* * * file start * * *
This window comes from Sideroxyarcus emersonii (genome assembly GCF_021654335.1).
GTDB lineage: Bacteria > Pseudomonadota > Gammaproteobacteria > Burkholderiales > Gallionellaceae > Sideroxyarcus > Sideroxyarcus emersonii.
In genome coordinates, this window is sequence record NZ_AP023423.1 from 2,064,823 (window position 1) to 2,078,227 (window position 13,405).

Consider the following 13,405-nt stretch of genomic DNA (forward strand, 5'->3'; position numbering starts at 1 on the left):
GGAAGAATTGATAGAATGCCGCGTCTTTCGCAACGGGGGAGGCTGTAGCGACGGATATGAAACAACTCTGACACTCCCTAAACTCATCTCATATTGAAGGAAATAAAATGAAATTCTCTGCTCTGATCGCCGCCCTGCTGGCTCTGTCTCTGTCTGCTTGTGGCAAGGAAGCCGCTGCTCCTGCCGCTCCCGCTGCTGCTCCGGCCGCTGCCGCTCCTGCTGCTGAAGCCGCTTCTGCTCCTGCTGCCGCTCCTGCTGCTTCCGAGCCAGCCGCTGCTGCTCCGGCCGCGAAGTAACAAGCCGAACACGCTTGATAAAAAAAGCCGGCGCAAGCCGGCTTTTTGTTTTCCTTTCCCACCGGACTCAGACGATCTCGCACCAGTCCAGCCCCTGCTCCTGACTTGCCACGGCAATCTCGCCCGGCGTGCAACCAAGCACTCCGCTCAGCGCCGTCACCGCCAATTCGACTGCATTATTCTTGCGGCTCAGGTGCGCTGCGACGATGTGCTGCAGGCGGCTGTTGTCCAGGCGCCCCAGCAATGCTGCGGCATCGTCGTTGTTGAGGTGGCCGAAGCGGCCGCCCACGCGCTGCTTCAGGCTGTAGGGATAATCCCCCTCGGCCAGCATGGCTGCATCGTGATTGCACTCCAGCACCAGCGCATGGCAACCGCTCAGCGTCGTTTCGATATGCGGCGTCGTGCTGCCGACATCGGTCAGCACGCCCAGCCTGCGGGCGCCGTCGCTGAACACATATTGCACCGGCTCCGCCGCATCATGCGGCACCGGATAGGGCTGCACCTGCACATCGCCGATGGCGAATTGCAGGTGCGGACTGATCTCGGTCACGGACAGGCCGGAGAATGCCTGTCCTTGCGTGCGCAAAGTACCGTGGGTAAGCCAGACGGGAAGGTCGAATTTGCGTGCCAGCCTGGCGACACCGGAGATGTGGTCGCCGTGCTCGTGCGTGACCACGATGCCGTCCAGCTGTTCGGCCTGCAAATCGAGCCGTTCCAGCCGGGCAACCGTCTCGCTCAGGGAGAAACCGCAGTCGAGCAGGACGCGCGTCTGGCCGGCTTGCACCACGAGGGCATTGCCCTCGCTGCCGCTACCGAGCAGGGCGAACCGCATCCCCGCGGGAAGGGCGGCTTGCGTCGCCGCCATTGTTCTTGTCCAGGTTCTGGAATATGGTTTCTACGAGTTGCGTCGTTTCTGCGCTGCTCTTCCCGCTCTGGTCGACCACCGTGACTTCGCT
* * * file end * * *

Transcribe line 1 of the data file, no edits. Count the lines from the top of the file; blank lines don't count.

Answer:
This window comes from Sideroxyarcus emersonii (genome assembly GCF_021654335.1).